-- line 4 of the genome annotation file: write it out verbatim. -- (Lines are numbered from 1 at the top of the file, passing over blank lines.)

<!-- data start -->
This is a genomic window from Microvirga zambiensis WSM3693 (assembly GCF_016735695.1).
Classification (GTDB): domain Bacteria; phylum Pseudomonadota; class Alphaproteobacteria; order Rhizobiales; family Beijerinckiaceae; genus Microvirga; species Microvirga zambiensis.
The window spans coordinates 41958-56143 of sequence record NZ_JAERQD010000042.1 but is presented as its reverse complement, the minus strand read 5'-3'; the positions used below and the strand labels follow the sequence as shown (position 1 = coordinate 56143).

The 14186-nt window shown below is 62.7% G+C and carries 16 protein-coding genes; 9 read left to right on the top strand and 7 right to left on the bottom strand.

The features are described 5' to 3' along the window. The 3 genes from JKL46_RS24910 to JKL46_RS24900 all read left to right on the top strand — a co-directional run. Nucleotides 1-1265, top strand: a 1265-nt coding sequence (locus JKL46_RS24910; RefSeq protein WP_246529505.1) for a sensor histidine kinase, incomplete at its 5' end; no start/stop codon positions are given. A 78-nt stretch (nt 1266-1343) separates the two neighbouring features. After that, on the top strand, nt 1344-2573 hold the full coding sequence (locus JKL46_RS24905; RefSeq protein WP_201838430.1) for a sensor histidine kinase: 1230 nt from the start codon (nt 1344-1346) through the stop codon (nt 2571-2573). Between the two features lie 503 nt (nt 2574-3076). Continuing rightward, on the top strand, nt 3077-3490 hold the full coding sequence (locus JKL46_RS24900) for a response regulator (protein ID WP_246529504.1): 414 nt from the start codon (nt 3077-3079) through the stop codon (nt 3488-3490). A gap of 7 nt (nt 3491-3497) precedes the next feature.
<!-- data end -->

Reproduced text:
The 14186-nt window shown below is 62.7% G+C and carries 16 protein-coding genes; 9 read left to right on the top strand and 7 right to left on the bottom strand.